St. Patrick’s Day in North Myrtle Beach has come more than six months early, at least for Sunday afternoon.
The Dublin City Ramblers from Ireland, on their 40th anniversary tour, will perform at 4 p.m. at Our Lady Star of the Sea Catholic Church in North Myrtle Beach, as guests of the Ancient Order of Hibernians, Horry County Division 1.
On a phone call last week from his hometown Dublin – Ireland’s capital, not the suburb of Columbus, Ohio – Sean McGuinness, the Ramblers’ founding member and a voice on more than 30 albums, said the folk group spends about six to seven months a year touring the United States, appreciating such “great American audiences.”
Summertime entails entertaining at various outdoor festivals in metropolises such as Chicago, Milwaukee and Cleveland, he said, realizing many fans are second or third-generation descendants of Irish immigrants and that they uphold their families’ “heritage and culture” through such celebrations.
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McGuinness, a singer who also plays banjo and mandolin, said his motherland has not averted the global recession, either, but that the people, who have “lifted their heads ... always want the music.”
“They brush if off and get up again,” he said.
St. Patrick’s Day on the isle commands a big shindig lasting one full day, but in the United States, “seems to last month,” McGuinness said.
With more U.S. touring continuing into September, “We call it the ‘Halfway to St. Patrick’s Day tour,’ ” McGuiness said, remembering his first time uttering that phrase, in 1984 in Florida, where he has a house, as well.
He has found the crowds on this side of the Atlantic “very, very proud of their heritage.”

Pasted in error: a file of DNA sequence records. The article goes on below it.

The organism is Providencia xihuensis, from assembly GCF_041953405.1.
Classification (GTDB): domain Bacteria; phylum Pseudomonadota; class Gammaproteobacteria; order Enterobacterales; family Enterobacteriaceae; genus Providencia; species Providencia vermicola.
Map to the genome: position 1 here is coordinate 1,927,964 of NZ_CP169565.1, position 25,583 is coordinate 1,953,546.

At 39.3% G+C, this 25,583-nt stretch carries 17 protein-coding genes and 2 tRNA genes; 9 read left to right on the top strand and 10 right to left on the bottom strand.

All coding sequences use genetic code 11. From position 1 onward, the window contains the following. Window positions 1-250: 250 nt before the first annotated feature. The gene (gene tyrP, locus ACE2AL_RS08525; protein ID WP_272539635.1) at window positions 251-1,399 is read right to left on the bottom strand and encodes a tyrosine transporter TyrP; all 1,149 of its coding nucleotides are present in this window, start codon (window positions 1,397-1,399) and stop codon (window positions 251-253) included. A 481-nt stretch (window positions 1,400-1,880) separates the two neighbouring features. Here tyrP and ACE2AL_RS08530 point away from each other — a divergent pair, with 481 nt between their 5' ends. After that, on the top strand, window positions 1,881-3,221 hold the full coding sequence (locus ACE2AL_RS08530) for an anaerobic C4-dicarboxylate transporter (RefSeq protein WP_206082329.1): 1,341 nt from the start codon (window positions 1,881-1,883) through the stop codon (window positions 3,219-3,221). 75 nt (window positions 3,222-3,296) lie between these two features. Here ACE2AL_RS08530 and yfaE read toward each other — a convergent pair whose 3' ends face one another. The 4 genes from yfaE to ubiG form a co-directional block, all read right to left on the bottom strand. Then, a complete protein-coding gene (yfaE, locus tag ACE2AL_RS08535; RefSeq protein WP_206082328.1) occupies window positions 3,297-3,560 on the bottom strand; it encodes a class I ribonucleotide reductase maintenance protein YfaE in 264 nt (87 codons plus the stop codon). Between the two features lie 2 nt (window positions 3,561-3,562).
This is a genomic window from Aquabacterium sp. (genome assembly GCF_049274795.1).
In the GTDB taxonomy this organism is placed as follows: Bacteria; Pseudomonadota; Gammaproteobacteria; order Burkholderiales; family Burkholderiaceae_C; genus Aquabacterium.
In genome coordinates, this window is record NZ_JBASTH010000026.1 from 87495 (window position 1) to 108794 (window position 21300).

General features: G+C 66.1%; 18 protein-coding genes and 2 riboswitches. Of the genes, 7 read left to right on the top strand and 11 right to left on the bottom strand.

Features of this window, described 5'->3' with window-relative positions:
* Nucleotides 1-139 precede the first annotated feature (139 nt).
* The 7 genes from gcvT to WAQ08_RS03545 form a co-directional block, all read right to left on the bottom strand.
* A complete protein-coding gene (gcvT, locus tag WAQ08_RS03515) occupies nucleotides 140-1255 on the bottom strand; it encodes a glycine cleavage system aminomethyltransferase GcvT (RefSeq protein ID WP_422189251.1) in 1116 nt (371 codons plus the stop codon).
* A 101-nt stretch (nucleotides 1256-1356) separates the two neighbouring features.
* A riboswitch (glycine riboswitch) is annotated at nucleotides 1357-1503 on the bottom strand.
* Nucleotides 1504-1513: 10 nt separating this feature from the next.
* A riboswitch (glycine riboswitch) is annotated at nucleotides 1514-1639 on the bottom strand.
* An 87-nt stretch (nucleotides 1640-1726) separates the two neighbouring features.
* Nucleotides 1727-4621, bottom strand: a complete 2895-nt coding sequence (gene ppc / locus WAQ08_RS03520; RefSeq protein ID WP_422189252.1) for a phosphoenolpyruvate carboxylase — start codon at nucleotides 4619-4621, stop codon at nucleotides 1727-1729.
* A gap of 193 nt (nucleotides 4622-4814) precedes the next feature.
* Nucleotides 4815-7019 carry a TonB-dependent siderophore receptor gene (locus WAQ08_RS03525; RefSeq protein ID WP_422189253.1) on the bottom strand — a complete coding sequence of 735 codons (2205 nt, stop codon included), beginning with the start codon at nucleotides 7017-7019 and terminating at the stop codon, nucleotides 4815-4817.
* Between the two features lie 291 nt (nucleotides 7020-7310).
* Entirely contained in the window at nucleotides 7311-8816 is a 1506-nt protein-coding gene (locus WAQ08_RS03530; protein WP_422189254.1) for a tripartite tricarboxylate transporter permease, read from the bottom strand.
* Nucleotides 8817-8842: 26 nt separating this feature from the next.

“I always call America my home,” McGuinness said, “not just my second home, because we go there so much. ... The second we step off the plane, we feel like we’re home.”
All requests, always
In concert, the Ramblers rely on requests from the folks in attendance, rather than bring a set list, which McGuinness finds “too formal and too rigid.”
“People like to be involved,” he said, “and we like that.”
For the gig Sunday inside the Our Lady Star of the Sea parish hall, McGuinness said it will resemble the usual show, but with the crowd sitting, instead of on their feet at a festival with passers-by joining the party, and the Ramblers expect to do such standards as “Danny Boy,” “The Wild Rover” and “Dublin in the Rare Auld Times.”
“We might get a request for ‘The Irish Rover,’ ” he said, realizing the group, based on the age of those in attendance, has “two ways to treat a song.”
Still, for people “sitting back,” the atmosphere allows for a more casual way to throw in some history about the songs played, McGuinness said.
Reprising the music, McGuinness also hopes everyone with Irish in their blood will “remember your heritage” and that the Irish Republic’s peace process with Britain in the past decade has worked and how the isle of Eire Irish spelling boasts such splendid scenery.
“American fans come over,” he said, “and they’ll say, ‘I haven’t seen this.’”
McGuinness welcomes the whole world will come to recognize Ireland as “a great little country.”
With 300 concerts a year by the Ramblers, McGuinness treats every day as a vacation, and that includes this trip, “a working holiday,” which will roll on Aug. 31 and Sept. 1 to headline at “Ohio’s Celtic & International Festival,” outside Cleveland.
Working primarily Wednesdays through Sundays, “we’re permanently on holiday,” McGuinness said.
Marty Flynn, who just got back last week from a visit to his native Ireland, has owned Flynn’s Irish Tavern in North Myrtle Beach for 12 years. He said the Ramblers will return Sept. 29 for the ninth annual North Myrtle Beach Irish Italian International Festival, their third time for that occasion, right outside the eatery on Main Street.
“They’re one of the premier Irish bands,” Flynn said. “We have a great deal of Irish and Irish-Americans who come here from New York and New Jersey. ... They’re used to hearing the kind of music the way the Ramblers do it.”
The Ramblers also like assisting community causes, McGuinness said, and that extra meaning in the music stirs Flynn’s gratitude.
The engagement this weekend will help raise funds for the local Hibernians, Flynn said, because “everything we make, we give away to all kinds of charitable organizations ... all through the year.”